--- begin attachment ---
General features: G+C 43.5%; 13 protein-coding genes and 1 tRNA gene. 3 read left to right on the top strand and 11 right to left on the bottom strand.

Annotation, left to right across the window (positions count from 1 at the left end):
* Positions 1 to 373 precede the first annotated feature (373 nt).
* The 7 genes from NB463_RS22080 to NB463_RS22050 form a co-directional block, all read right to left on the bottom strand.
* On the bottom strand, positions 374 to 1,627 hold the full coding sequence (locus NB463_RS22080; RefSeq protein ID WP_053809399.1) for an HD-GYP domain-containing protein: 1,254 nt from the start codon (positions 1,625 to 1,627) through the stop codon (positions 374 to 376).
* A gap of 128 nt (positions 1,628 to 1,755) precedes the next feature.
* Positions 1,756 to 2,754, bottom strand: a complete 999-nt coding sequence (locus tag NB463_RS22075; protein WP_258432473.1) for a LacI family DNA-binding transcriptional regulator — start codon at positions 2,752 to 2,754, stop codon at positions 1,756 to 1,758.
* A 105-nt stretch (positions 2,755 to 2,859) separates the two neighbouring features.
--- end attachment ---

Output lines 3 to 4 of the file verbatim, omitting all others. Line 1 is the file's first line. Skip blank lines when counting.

* Positions 1 to 373 precede the first annotated feature (373 nt).
* The 7 genes from NB463_RS22080 to NB463_RS22050 form a co-directional block, all read right to left on the bottom strand.